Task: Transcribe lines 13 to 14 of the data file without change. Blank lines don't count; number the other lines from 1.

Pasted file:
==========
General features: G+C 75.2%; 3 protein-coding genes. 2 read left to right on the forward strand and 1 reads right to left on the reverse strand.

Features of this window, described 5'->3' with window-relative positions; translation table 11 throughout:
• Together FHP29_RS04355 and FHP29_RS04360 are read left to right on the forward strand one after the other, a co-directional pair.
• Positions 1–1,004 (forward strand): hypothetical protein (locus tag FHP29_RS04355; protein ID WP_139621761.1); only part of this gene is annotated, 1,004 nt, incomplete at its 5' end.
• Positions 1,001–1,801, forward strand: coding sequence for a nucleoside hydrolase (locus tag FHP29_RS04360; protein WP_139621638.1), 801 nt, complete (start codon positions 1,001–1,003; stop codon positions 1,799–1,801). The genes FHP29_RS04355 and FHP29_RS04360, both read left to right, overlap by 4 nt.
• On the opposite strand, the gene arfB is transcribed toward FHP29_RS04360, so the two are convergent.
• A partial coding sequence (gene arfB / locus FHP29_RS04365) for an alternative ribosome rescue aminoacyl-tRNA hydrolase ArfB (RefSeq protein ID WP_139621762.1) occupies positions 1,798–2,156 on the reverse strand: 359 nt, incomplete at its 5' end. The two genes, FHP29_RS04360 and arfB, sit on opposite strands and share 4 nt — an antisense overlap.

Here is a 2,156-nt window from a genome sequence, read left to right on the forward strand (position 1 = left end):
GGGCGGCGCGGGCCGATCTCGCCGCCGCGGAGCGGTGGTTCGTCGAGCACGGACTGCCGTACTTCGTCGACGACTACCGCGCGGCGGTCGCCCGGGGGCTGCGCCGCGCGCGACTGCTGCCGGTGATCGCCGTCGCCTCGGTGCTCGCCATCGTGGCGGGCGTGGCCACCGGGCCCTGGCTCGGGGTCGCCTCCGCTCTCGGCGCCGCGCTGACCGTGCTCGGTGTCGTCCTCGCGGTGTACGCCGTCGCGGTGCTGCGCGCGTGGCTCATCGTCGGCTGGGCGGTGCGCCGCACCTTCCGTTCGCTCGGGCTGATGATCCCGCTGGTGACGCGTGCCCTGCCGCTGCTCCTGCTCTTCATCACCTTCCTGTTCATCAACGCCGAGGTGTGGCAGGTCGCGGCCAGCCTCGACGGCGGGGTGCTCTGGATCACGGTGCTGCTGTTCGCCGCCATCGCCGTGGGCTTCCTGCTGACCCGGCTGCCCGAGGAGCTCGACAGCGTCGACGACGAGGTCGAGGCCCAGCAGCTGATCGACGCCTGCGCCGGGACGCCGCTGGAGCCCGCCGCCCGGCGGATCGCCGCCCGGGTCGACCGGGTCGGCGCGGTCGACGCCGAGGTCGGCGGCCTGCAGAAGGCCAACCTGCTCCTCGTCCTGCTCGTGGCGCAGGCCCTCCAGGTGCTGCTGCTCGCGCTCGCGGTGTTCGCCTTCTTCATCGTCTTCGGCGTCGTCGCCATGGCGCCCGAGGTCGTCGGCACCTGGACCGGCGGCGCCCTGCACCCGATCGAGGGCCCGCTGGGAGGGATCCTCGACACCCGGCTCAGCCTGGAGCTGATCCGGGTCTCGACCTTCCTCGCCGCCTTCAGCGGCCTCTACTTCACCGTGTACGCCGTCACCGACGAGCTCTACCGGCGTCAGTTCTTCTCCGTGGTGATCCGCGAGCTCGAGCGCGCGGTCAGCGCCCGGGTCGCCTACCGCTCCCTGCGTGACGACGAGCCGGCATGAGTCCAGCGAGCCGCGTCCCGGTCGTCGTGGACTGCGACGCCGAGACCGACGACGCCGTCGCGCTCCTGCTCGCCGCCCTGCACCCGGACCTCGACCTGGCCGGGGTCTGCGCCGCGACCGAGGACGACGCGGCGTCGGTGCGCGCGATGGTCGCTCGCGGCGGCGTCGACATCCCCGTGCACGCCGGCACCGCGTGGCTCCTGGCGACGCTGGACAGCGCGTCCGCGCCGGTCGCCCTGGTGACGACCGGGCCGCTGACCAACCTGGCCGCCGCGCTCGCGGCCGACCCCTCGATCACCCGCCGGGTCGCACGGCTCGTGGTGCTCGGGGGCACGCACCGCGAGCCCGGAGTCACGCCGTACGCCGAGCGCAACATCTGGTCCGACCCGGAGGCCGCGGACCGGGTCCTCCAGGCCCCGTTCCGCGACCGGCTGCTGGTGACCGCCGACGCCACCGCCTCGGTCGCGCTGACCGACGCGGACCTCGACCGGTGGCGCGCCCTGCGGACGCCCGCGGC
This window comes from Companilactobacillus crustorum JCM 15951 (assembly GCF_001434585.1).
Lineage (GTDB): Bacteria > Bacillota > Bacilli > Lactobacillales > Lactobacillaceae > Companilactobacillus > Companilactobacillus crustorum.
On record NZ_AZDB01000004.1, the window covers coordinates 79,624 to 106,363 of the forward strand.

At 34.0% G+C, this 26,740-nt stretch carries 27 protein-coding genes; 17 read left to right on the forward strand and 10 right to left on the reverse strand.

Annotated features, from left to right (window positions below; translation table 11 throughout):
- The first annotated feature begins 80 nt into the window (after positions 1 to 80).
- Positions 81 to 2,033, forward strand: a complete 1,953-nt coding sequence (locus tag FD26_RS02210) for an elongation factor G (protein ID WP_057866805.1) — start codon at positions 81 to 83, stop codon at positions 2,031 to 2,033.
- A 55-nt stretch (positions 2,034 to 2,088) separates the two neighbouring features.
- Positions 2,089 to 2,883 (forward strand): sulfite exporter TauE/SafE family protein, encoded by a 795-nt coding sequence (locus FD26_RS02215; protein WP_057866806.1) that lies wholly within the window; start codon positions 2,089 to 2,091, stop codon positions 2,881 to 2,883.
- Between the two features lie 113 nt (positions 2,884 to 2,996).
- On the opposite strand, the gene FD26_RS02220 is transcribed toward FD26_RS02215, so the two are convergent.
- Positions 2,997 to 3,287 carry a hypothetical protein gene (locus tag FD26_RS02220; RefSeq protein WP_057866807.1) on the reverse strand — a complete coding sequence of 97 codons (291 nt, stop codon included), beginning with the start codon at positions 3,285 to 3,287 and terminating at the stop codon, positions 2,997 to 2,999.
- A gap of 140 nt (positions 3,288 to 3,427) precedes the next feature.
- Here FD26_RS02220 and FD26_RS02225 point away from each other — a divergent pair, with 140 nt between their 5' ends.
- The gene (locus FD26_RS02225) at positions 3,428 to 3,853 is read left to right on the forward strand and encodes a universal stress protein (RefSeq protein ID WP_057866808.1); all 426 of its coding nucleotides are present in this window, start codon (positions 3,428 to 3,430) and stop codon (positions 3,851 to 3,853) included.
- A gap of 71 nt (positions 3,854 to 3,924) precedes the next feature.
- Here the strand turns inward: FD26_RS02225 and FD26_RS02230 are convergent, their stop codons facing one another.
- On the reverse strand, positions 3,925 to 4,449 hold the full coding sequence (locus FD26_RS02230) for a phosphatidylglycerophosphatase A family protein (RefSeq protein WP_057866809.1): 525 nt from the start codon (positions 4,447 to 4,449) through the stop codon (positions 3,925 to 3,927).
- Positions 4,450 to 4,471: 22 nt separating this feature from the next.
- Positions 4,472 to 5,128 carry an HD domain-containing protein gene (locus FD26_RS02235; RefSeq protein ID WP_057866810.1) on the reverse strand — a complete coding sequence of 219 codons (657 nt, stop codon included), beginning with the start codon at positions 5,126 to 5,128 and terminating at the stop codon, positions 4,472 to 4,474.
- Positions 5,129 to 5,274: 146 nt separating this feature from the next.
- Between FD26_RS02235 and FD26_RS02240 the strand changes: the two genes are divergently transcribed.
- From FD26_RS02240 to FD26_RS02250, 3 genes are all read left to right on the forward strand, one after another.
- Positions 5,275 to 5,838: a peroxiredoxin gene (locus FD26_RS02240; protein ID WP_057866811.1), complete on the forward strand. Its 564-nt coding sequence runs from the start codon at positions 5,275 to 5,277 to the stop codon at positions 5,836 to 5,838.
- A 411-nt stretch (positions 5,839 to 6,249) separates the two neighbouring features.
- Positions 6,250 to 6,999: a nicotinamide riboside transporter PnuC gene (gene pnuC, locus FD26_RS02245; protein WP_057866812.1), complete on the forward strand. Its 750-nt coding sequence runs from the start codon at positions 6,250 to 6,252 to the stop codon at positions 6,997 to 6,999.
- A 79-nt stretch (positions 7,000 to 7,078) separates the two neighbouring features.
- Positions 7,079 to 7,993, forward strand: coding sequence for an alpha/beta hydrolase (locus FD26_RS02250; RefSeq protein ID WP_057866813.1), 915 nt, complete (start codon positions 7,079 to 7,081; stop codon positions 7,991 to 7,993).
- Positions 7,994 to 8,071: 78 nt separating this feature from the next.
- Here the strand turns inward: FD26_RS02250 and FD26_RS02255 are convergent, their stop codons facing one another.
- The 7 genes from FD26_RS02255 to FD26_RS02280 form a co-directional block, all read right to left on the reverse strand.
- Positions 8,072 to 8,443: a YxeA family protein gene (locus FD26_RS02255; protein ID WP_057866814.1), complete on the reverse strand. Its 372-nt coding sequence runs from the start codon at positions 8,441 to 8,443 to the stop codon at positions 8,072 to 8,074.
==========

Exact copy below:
At 34.0% G+C, this 26,740-nt stretch carries 27 protein-coding genes; 17 read left to right on the forward strand and 10 right to left on the reverse strand.

Annotated features, from left to right (window positions below; translation table 11 throughout):